“So, there is a problem with accounting. Here's the long and short of it.
The host runs at
HZ ticks per second. Unless you changed it (and
you likely did not), that’s 100 ticks per second. This means the
smallest granularity of time that can be quantized inside the VM
is “slightly less” than 100 ticks per second. And of course, you
can’t fire 100 ticks into the guest (for each guest) if the host
itself is only receiving 100 opportunities to do that per second.
Similarly, each RTC in the guest expects a periodic timer firing at 128 Hz. Clearly that can’t be accomplished if the host itself is only scheduling at 100 Hz.
What this leads to is errors in accounting since the guest kernels
don’t have a consistent view of time. What you’ll likely see is odd
numbers for the “rate” column in
This is fairly harmless, but could be contributing to the “87%” interrupt number. I bet you actually aren’t running 87% interrupt load there, but the accounting is confused because of the skewed timer.
-current, I fixed some of the egergious problems in
asserted PIC lines in slovenia last month. (There are still more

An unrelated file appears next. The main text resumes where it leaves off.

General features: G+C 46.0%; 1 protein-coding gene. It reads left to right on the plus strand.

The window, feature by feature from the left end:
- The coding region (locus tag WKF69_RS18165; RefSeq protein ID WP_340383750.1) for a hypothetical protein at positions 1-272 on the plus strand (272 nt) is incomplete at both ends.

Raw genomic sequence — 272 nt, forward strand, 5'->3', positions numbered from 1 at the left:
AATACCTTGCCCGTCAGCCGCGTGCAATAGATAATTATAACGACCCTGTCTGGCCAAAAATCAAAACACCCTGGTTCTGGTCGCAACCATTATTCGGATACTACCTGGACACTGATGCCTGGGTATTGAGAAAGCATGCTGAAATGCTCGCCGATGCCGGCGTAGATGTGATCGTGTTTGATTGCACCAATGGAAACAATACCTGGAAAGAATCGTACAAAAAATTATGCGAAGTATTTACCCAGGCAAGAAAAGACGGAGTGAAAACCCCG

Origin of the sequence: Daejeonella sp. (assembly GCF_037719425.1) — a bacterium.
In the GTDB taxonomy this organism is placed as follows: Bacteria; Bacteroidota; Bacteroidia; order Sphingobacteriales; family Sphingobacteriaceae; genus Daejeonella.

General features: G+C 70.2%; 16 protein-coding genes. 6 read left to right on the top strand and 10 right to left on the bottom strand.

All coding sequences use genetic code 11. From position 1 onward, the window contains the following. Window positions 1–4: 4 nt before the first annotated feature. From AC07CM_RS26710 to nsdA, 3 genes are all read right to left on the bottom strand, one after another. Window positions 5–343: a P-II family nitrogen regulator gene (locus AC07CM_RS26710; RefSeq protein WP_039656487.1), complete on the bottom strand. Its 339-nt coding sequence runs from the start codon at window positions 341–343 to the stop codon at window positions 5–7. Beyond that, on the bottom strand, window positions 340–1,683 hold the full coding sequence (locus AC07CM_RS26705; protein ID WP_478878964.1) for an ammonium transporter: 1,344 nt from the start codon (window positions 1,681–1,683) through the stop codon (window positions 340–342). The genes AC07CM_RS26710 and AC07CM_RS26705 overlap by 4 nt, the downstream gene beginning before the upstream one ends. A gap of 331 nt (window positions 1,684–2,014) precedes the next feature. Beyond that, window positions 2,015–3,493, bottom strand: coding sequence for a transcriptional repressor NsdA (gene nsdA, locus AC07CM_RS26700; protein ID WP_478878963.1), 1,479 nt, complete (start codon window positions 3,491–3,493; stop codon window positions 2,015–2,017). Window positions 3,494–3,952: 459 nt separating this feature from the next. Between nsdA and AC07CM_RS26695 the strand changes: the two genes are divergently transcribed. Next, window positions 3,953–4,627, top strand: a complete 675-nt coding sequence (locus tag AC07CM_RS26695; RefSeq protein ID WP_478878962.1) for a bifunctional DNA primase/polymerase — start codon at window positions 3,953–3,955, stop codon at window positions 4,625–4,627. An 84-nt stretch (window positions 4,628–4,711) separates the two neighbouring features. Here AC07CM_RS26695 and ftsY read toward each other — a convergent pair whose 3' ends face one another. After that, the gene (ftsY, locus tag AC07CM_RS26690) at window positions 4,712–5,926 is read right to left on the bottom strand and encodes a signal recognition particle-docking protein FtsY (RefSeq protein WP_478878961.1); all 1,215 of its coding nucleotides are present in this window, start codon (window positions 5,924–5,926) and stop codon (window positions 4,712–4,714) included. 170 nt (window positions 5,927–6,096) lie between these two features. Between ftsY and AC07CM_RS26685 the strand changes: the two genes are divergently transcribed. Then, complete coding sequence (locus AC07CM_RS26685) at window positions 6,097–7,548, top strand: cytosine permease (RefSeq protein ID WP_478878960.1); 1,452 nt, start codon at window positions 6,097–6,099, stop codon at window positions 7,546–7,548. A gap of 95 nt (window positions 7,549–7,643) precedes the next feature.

to fix though).
As an experiment on a spare machine (if you have one), build
a HOST kernel using
HZ=1000 (this can be set in sys/conf/param.c
before make config), or use the
-DHZ=xxx build parameter.
Boot to that kernel on the host and verify you’re getting
1000 * ncpus “clock” interrupts via
vmstat -zi (again, on the HOST):
irq0/clock 14398951 3999
Example for my 4 CPU machine
Use regular 100 HZ kernels in the guest, and you should see some of these issues go away.
So, why don’t we make 1,000 Hz the default? Well, consider you run a 1,000 Hz host and a 1,000 Hz guest … you’re back in the same problem again. What really is needed here is a deadline scheduler (something like Linux’s tickless model) to handle arbitrary guest timer granularities. This is hard and is something dlg@ and I have been working on but it’s not ready. A 1,000 Hz (or even 2,000 Hz) host is the stopgap measure until that’s done.
Again, aside from cosmetic issues, I don’t think this is causing you or the users any real pain, just wanted to explain what I think is going on.”
See also vmstat(8), vmm(4), vmd(8)